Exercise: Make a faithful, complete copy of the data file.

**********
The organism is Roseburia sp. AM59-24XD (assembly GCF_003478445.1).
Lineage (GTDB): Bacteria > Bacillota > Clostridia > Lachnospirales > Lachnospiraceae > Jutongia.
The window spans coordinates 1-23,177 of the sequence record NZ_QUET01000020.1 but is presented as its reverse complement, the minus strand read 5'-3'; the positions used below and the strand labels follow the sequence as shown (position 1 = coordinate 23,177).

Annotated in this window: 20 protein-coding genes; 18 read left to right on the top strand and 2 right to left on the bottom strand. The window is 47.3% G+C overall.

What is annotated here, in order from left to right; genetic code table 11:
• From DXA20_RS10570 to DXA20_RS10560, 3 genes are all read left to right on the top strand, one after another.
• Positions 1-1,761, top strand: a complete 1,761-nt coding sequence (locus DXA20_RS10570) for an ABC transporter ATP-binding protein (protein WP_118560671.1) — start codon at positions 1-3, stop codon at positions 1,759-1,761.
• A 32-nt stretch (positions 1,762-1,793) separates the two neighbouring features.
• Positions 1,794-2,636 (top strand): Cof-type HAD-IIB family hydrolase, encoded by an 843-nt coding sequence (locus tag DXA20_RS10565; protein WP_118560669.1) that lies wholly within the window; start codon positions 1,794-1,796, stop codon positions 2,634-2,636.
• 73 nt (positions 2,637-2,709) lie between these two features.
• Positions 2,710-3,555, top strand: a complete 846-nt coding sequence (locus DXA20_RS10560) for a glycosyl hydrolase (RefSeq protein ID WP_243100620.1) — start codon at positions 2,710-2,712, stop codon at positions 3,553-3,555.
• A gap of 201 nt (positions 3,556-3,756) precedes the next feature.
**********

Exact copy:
The organism is Roseburia sp. AM59-24XD (assembly GCF_003478445.1).
Lineage (GTDB): Bacteria > Bacillota > Clostridia > Lachnospirales > Lachnospiraceae > Jutongia.
The window spans coordinates 1-23,177 of the sequence record NZ_QUET01000020.1 but is presented as its reverse complement, the minus strand read 5'-3'; the positions used below and the strand labels follow the sequence as shown (position 1 = coordinate 23,177).

Annotated in this window: 20 protein-coding genes; 18 read left to right on the top strand and 2 right to left on the bottom strand. The window is 47.3% G+C overall.

What is annotated here, in order from left to right; genetic code table 11:
• From DXA20_RS10570 to DXA20_RS10560, 3 genes are all read left to right on the top strand, one after another.
• Positions 1-1,761, top strand: a complete 1,761-nt coding sequence (locus DXA20_RS10570) for an ABC transporter ATP-binding protein (protein WP_118560671.1) — start codon at positions 1-3, stop codon at positions 1,759-1,761.
• A 32-nt stretch (positions 1,762-1,793) separates the two neighbouring features.
• Positions 1,794-2,636 (top strand): Cof-type HAD-IIB family hydrolase, encoded by an 843-nt coding sequence (locus tag DXA20_RS10565; protein WP_118560669.1) that lies wholly within the window; start codon positions 1,794-1,796, stop codon positions 2,634-2,636.
• 73 nt (positions 2,637-2,709) lie between these two features.
• Positions 2,710-3,555, top strand: a complete 846-nt coding sequence (locus DXA20_RS10560) for a glycosyl hydrolase (RefSeq protein ID WP_243100620.1) — start codon at positions 2,710-2,712, stop codon at positions 3,553-3,555.
• A gap of 201 nt (positions 3,556-3,756) precedes the next feature.